Alex Massie

Department of Reaping What You Sow

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I hadn't paid any attention to the women's World Cup until the US manager Greg Ryan decided it was a sensible notion to switch goalkeepers before yesterday's semi-final against Brazil, dropping first choice Hope Solo (great name!) and recalling the 36 year old Briana Scurry. Off-hand I can't think of any comparable goalie switch. When Alex Ferguson famously dropped Jim Leighton and promoted Les Sealey for an FA Cup final replay his decision was at least based on what her perceived as Leighton's loss of confidence. But Ryan had no such excuse since no-one, not even the manager, pretended that Solo had done anything wrong.

Instead what seems to have happened is that Ryan forgot that he was picking a football team, not managing a baseball game. Then again, in fairness, he wasn't alone in this. Here's the New York Times's Jere Longman:

In the rubble of Thursday’s defeat, Ryan’s decision to start Scurry looks suspect, but the coach had his reasons.

He was no different from a baseball manager playing the percentages with a certain hitter or pitcher. Previously, Scurry was 12-0 against Brazil, having pitched 8 shutouts. She was in goal for a friendly in June, when the United States defeated Brazil 2-0.

Even though Scurry is 36, she had surer hands, greater anticipation, quicker lateral movement and better reflexes than Solo. I thought she was more prepared to handle chaos in front of the goal. No one has responded more confidently and sturdily in the pressure situations of a World Cup.

Solo has never played against Brazil and, the game was too important to rely on such inexperience. If anything, Ryan could have replaced Solo with Scurry after Solo struggled in the World Cup opener against North Korea. That would have given Scurry a few games to recover her timing before the Americans faced their biggest obstacles.

It was not Ryan’s job to worry about team chemistry. It was his job to win. If some of Solo’s teammates were upset, that shouldn’t have been the coach’s concern. Clearly, though, his experiment failed, and support for Ryan will be thin.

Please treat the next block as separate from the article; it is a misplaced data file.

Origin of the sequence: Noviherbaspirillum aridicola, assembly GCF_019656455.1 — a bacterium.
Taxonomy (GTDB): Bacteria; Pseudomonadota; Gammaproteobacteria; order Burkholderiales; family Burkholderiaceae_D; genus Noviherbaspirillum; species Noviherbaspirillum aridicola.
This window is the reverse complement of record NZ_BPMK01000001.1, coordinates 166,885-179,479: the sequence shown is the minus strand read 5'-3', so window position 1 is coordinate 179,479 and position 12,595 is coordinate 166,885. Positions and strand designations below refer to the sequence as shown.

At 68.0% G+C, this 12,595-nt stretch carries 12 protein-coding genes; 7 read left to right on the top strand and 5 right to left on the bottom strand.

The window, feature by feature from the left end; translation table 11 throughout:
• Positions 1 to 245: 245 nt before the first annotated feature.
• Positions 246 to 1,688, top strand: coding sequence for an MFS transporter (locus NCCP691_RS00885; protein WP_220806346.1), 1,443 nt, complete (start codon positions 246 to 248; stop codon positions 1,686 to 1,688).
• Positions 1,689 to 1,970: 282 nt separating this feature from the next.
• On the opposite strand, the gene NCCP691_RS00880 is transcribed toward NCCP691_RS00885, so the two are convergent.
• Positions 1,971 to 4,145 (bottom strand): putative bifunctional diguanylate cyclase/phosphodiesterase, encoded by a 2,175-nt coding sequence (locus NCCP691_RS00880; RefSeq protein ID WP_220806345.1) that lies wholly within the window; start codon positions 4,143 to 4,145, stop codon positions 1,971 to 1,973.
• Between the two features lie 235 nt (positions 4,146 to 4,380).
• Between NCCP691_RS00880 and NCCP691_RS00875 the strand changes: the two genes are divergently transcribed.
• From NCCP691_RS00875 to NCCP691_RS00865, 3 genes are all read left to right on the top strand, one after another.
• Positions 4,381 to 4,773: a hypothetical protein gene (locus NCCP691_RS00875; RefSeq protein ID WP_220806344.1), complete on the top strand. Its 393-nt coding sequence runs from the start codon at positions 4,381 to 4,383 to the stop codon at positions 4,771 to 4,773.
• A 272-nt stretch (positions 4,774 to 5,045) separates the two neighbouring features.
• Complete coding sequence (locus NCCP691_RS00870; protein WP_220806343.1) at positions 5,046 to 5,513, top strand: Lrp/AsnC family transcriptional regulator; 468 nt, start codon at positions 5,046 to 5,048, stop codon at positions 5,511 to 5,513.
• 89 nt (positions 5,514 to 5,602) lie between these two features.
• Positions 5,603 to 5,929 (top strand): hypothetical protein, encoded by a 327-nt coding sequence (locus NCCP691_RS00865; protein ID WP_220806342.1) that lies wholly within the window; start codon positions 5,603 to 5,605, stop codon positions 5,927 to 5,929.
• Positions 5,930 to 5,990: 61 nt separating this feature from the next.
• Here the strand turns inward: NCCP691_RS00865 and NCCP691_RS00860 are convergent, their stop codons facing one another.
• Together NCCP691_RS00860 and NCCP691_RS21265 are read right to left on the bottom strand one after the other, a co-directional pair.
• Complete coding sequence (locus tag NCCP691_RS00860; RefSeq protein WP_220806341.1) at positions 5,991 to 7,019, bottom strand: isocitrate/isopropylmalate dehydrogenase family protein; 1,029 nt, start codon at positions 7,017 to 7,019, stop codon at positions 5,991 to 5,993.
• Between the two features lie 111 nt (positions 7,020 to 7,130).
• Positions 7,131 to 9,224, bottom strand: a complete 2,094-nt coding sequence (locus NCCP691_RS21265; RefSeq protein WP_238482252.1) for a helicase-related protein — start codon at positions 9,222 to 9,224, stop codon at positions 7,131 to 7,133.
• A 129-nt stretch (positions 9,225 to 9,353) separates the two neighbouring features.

Whatever this is, it's not football writing. What is this pitching of shutouts rubbish you speak of?

Goalkeeping is goalkeeping. The opposition has almost nothing to do with it, given that, yes, goalkeeping is still just goalkeeping. You're either confident on crosses and a nimble shot-stopper or you're not. As a keeper you don't really prepare differently for Brazil or Germany. there's no real difference between the demands of the job.  You're keeping goal; it ain't rocket science. If Scurry really has "surer hands, greater anticipation, quicker lateral movement and better reflexes" than Solo then perhaps she should have started all along. But picking her because she didn't concede a goal in a friendly match makes no sense at all. Football isn't a game of numbers.

Every rookie manager knows that swapping goalkeepers in and out unsettles a team. It might not make sense, but it does. (You're also, of course, disrupting the back four and your centre-halves in particular). There's a pretty good reason why you don't mess around with these things. Changing keepers is a big deal.

Ryan forgot that and thought he could reinvent the game. Serves him right then that the USA were humiliated 4-0 and that Briana Scurry, appropriately, had a shocker.

Written byAlex Massie

Alex Massie is Scotland Editor of The Spectator. He also writes a column for The Times and is a regular contributor to the Scottish Daily Mail, The Scotsman and other publications.

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